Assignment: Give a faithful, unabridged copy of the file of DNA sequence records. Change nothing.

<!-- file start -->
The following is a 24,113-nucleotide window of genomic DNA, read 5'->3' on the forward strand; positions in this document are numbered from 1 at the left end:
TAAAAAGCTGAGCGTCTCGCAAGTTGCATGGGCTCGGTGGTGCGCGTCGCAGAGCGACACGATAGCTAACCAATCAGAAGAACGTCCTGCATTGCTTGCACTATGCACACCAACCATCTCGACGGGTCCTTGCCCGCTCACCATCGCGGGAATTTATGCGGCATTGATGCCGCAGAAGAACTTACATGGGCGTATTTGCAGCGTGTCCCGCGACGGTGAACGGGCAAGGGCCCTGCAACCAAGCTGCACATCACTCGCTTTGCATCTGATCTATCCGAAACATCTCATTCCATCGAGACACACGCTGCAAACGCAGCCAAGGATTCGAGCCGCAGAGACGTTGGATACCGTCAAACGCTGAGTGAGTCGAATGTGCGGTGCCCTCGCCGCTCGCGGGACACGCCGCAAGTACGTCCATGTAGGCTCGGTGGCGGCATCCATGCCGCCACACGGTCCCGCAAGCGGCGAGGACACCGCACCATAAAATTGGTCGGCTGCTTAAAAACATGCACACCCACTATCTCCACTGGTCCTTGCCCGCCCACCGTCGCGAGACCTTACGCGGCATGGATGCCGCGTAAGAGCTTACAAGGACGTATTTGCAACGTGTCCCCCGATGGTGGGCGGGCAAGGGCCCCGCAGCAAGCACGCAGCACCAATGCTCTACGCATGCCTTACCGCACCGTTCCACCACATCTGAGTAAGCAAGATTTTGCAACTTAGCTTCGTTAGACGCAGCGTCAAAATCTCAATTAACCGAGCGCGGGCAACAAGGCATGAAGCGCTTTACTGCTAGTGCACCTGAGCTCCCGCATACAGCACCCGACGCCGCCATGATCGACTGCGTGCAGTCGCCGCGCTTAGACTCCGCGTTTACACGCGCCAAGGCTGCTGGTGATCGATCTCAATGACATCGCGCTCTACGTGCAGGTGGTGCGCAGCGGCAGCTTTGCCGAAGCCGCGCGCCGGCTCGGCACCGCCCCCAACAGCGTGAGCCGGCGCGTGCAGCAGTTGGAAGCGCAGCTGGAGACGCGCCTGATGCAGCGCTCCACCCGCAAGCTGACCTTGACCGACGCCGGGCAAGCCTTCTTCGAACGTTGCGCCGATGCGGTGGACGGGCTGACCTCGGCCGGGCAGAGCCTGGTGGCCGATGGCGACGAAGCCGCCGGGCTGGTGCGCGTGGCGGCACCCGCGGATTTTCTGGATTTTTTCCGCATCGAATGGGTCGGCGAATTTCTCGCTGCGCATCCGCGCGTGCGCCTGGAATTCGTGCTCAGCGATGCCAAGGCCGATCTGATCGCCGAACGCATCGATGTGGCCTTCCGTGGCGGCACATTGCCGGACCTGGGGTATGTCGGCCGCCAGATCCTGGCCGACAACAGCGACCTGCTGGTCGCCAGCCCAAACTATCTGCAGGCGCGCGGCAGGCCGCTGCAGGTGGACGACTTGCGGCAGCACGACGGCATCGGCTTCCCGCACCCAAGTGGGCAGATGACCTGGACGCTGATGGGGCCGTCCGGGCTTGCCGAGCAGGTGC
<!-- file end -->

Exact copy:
The following is a 24,113-nucleotide window of genomic DNA, read 5'->3' on the forward strand; positions in this document are numbered from 1 at the left end:
TAAAAAGCTGAGCGTCTCGCAAGTTGCATGGGCTCGGTGGTGCGCGTCGCAGAGCGACACGATAGCTAACCAATCAGAAGAACGTCCTGCATTGCTTGCACTATGCACACCAACCATCTCGACGGGTCCTTGCCCGCTCACCATCGCGGGAATTTATGCGGCATTGATGCCGCAGAAGAACTTACATGGGCGTATTTGCAGCGTGTCCCGCGACGGTGAACGGGCAAGGGCCCTGCAACCAAGCTGCACATCACTCGCTTTGCATCTGATCTATCCGAAACATCTCATTCCATCGAGACACACGCTGCAAACGCAGCCAAGGATTCGAGCCGCAGAGACGTTGGATACCGTCAAACGCTGAGTGAGTCGAATGTGCGGTGCCCTCGCCGCTCGCGGGACACGCCGCAAGTACGTCCATGTAGGCTCGGTGGCGGCATCCATGCCGCCACACGGTCCCGCAAGCGGCGAGGACACCGCACCATAAAATTGGTCGGCTGCTTAAAAACATGCACACCCACTATCTCCACTGGTCCTTGCCCGCCCACCGTCGCGAGACCTTACGCGGCATGGATGCCGCGTAAGAGCTTACAAGGACGTATTTGCAACGTGTCCCCCGATGGTGGGCGGGCAAGGGCCCCGCAGCAAGCACGCAGCACCAATGCTCTACGCATGCCTTACCGCACCGTTCCACCACATCTGAGTAAGCAAGATTTTGCAACTTAGCTTCGTTAGACGCAGCGTCAAAATCTCAATTAACCGAGCGCGGGCAACAAGGCATGAAGCGCTTTACTGCTAGTGCACCTGAGCTCCCGCATACAGCACCCGACGCCGCCATGATCGACTGCGTGCAGTCGCCGCGCTTAGACTCCGCGTTTACACGCGCCAAGGCTGCTGGTGATCGATCTCAATGACATCGCGCTCTACGTGCAGGTGGTGCGCAGCGGCAGCTTTGCCGAAGCCGCGCGCCGGCTCGGCACCGCCCCCAACAGCGTGAGCCGGCGCGTGCAGCAGTTGGAAGCGCAGCTGGAGACGCGCCTGATGCAGCGCTCCACCCGCAAGCTGACCTTGACCGACGCCGGGCAAGCCTTCTTCGAACGTTGCGCCGATGCGGTGGACGGGCTGACCTCGGCCGGGCAGAGCCTGGTGGCCGATGGCGACGAAGCCGCCGGGCTGGTGCGCGTGGCGGCACCCGCGGATTTTCTGGATTTTTTCCGCATCGAATGGGTCGGCGAATTTCTCGCTGCGCATCCGCGCGTGCGCCTGGAATTCGTGCTCAGCGATGCCAAGGCCGATCTGATCGCCGAACGCATCGATGTGGCCTTCCGTGGCGGCACATTGCCGGACCTGGGGTATGTCGGCCGCCAGATCCTGGCCGACAACAGCGACCTGCTGGTCGCCAGCCCAAACTATCTGCAGGCGCGCGGCAGGCCGCTGCAGGTGGACGACTTGCGGCAGCACGACGGCATCGGCTTCCCGCACCCAAGTGGGCAGATGACCTGGACGCTGATGGGGCCGTCCGGGCTTGCCGAGCAGGTGC